As far as K 04.30 is concerned, we have to wonder why the scribe set the word “newa” = “new” so far to the right of the phrase “Komoda opa”.  I believe there is tenable explanation for this. We notice that the word “newa” is closer to the ideogram for a set of wheels on axle = ideogram for wheel + ZE. So this may indicate that the scribe probably wishes to draw our attention more to the fact that this set of wheels is “new” than to the other parts of the chariot.

But that still begs the question, why? Scribes often separate single syllabograms or words from phrases to the right or left of the phase each is related to. As I have often said before, on this blog and in my published papers, no scribe or writer uses any linguistic device in any language whatsoever, unless that linguistic device plays a specific mandatory role in context, the function of which cannot be substituted by any other textual approach. This is the case here. The scribe is surely stressing that this set of wheels on axle is not just new but brand new. But again, why on earth would anyone do that, when it is apparent to the reader that the entire chariot is new? Or is it? Appearances can be deceiving. The emphasis on the newness of the set of wheels on axle leads me to believe that this chariot is to some extent constructed with spare or used parts. Consequently, we may assume that many other chariots inventoried on tablets are also partially constructed from spare or used parts. If that is the case, then the fact that the set of wheels is brand new takes precedence over the condition of the other parts in the construction of this chariot in particular makes perfect sense, at least to me.

This explanation is sound.  Given that the same ploy pops up on a considerable number of tablets, and not just in the military sector of the economy, we have to ask ourselves why the scribe has resorted to this approach in each and every case where similar dispositions of syllabograms are separated from the text they appear in on tablets, regardless of economic sector.  In other words, the praxis of the separation of (a single) syllabogram (s) from the rest of the text on the same line is never effected as a recurring linguistic practice without good reason. We shall discover that this is so over and over in the discussion of supersyllabograms in Linear B, again regardless of economic sector.

Richard



Linear B tablet K 04.03 from the Knossos “Armoury”

Tablet:

Linear B tablet Knossos K 04.03 translation

The text of this tablet is longer than on most tablets on chariot construction. This makes for more chances for error(s) in the original text, depending on the scribe’s hand (which in this case is sloppy) in the final literal and free translations. The notes on the tablet above make it quite clear where the scribe’s writing leaves something to be desired. So the translator is left to his or her own devices to come up with the best possible interpretation under the circumstances. For instance, the word – opa – apparently is archaic Mycenaean. It had fallen out of use by the time of Homer. It is a bit difficult to determine exactly what it means, but Chris Tselentis has it as – workshop –, which makes sense in the context. Once again, by context, I mean not only textual context but the most likely translation for the real world context of the Mycenaean vocabulary describing chariot construction. I am convinced that in this case Tselentis has ventured the best possible translation, which by exception I accept without question. My normal practice is to call into doubt any word on any tablet which has no equivalent in later ancient Greek, Homeric or Classical. But sometimes we have to throw in the towel when faced with no other reasonable alternative for the translation of archaic Mycenaean Greek or possibly even Minoan words. There is nothing unusual at all in the phenomenon of cross-linguistic transfer of certain words from a former, more archaic, language (in this case Minoan Linear A). Lord knows, English is full of such words, the vast majority inherited from Latin, Greek and medieval and early Renaissance French. What is good for the goose is good for the gander.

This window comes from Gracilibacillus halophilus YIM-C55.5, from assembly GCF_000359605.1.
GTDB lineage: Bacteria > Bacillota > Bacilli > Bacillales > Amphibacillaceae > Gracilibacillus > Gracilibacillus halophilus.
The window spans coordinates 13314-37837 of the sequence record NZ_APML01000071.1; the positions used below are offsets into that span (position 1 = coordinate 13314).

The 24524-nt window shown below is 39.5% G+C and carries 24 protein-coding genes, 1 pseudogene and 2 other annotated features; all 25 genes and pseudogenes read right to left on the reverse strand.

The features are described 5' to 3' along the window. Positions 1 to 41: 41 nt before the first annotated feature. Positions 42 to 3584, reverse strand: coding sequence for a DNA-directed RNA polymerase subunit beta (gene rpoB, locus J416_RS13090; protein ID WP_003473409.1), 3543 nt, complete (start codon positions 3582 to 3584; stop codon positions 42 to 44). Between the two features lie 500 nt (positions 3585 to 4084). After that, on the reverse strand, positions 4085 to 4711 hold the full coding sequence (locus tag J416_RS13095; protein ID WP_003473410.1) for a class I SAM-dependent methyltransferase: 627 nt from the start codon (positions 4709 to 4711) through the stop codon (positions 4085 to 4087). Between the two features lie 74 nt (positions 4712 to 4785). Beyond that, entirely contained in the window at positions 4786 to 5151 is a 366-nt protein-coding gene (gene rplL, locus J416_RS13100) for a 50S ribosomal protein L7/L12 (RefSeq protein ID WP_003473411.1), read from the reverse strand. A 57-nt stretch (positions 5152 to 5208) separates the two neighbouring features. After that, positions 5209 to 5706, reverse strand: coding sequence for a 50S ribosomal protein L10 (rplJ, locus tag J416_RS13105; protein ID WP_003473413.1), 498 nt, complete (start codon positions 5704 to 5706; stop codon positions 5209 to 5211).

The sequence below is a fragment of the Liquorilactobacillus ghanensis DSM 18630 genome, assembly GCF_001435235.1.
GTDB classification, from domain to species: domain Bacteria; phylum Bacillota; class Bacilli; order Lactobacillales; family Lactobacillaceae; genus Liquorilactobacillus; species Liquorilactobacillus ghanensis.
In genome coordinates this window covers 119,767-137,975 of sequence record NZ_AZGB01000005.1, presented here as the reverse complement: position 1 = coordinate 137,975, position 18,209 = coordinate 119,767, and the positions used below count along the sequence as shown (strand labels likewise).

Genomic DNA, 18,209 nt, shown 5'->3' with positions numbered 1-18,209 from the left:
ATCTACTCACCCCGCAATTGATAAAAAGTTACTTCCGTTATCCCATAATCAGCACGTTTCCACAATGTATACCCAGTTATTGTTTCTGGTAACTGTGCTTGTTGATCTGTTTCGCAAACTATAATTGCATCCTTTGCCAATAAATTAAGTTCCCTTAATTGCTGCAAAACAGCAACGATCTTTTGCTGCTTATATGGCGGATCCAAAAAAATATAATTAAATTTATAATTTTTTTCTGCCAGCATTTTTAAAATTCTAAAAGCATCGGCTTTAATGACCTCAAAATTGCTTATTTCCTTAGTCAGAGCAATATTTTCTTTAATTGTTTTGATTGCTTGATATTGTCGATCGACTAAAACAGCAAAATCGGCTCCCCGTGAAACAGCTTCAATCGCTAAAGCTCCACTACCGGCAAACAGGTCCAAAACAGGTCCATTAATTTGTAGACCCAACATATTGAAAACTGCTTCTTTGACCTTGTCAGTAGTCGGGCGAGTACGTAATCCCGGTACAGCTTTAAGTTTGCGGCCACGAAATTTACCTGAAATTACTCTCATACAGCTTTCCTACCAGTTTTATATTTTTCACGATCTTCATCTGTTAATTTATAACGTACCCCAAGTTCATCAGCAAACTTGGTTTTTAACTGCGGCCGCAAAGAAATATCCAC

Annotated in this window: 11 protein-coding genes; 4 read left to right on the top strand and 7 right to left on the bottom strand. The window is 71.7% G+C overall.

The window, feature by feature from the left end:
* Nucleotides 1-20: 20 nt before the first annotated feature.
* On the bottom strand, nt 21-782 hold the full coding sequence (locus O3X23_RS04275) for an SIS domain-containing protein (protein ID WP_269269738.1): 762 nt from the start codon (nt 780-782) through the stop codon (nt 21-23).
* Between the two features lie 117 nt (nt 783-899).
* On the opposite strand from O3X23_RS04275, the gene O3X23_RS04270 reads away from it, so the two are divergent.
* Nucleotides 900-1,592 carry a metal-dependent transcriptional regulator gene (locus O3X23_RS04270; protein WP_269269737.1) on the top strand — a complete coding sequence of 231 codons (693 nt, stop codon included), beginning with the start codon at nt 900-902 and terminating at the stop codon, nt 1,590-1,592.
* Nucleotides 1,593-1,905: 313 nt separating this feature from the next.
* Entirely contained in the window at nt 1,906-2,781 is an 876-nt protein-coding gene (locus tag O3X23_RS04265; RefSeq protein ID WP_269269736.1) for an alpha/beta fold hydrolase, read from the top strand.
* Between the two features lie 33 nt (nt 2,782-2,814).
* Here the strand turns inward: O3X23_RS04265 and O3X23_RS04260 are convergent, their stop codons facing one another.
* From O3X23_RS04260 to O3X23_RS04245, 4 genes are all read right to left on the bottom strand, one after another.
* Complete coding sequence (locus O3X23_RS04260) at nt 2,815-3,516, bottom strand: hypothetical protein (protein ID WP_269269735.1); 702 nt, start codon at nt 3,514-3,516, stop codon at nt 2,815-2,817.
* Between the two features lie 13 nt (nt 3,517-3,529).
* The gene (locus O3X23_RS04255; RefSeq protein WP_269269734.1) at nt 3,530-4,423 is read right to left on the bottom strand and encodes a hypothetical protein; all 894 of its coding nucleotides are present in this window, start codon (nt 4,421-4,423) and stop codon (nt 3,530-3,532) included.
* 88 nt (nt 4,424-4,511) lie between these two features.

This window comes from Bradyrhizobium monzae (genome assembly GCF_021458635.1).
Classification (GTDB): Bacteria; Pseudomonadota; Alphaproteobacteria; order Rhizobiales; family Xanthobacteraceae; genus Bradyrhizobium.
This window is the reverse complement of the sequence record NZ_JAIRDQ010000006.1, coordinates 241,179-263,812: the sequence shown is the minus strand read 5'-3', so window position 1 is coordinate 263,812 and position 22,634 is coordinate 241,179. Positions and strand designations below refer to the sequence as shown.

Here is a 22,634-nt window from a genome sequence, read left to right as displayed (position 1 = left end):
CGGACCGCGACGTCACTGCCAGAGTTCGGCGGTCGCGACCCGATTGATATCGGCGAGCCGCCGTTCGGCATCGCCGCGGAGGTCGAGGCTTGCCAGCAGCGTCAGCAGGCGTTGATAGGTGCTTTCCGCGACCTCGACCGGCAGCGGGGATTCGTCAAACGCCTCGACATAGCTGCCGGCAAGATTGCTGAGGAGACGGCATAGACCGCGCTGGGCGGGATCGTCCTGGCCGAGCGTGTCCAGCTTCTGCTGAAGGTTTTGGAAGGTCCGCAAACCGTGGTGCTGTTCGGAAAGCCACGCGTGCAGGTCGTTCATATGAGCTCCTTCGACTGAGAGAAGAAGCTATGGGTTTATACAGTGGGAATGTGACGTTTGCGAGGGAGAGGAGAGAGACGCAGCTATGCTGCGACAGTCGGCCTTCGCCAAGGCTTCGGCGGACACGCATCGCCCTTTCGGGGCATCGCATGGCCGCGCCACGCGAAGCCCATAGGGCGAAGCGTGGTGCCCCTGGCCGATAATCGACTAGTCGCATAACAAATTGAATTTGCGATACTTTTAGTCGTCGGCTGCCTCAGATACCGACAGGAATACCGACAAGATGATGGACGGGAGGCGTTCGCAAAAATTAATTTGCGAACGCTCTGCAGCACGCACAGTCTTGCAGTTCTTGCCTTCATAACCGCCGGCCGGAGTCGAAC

The scribe, whose hand is admittedly quite sloppy, appears to have inscribed – araromo-pa-mena – for – araromo-te-mena –, by omitting one of the horizontal bars on the syllabogram. Translators of Linear B must always be on the ball and on the lookout for scribal errors in orthography on any tablet whatsoever, regardless of provenance – Knossos, Pylos, Mycenae etc.  After all, people make spelling mistakes often enough today, just as they always have throughout history. No surprise there.